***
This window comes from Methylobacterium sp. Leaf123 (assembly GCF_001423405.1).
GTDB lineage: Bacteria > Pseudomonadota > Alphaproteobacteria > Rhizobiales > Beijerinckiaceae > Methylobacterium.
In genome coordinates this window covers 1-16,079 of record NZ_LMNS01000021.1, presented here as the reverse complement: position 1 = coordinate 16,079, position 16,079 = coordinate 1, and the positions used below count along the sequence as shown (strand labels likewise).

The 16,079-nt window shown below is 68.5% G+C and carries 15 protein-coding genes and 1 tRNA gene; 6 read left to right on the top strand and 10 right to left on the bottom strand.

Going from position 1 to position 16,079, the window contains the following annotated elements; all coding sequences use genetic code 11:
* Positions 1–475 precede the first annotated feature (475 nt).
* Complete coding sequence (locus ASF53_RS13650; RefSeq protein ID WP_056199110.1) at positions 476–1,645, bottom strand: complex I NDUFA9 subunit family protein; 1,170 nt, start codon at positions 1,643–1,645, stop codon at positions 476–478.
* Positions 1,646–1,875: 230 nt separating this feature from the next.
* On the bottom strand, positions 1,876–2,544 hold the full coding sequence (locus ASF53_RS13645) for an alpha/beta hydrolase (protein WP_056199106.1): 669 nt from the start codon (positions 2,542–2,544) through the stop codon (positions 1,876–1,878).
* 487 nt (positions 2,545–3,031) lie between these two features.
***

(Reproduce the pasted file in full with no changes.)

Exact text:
This window comes from Methylobacterium sp. Leaf123 (assembly GCF_001423405.1).
GTDB lineage: Bacteria > Pseudomonadota > Alphaproteobacteria > Rhizobiales > Beijerinckiaceae > Methylobacterium.
In genome coordinates this window covers 1-16,079 of record NZ_LMNS01000021.1, presented here as the reverse complement: position 1 = coordinate 16,079, position 16,079 = coordinate 1, and the positions used below count along the sequence as shown (strand labels likewise).

The 16,079-nt window shown below is 68.5% G+C and carries 15 protein-coding genes and 1 tRNA gene; 6 read left to right on the top strand and 10 right to left on the bottom strand.

Going from position 1 to position 16,079, the window contains the following annotated elements; all coding sequences use genetic code 11:
* Positions 1–475 precede the first annotated feature (475 nt).
* Complete coding sequence (locus ASF53_RS13650; RefSeq protein ID WP_056199110.1) at positions 476–1,645, bottom strand: complex I NDUFA9 subunit family protein; 1,170 nt, start codon at positions 1,643–1,645, stop codon at positions 476–478.
* Positions 1,646–1,875: 230 nt separating this feature from the next.
* On the bottom strand, positions 1,876–2,544 hold the full coding sequence (locus ASF53_RS13645) for an alpha/beta hydrolase (protein WP_056199106.1): 669 nt from the start codon (positions 2,542–2,544) through the stop codon (positions 1,876–1,878).
* 487 nt (positions 2,545–3,031) lie between these two features.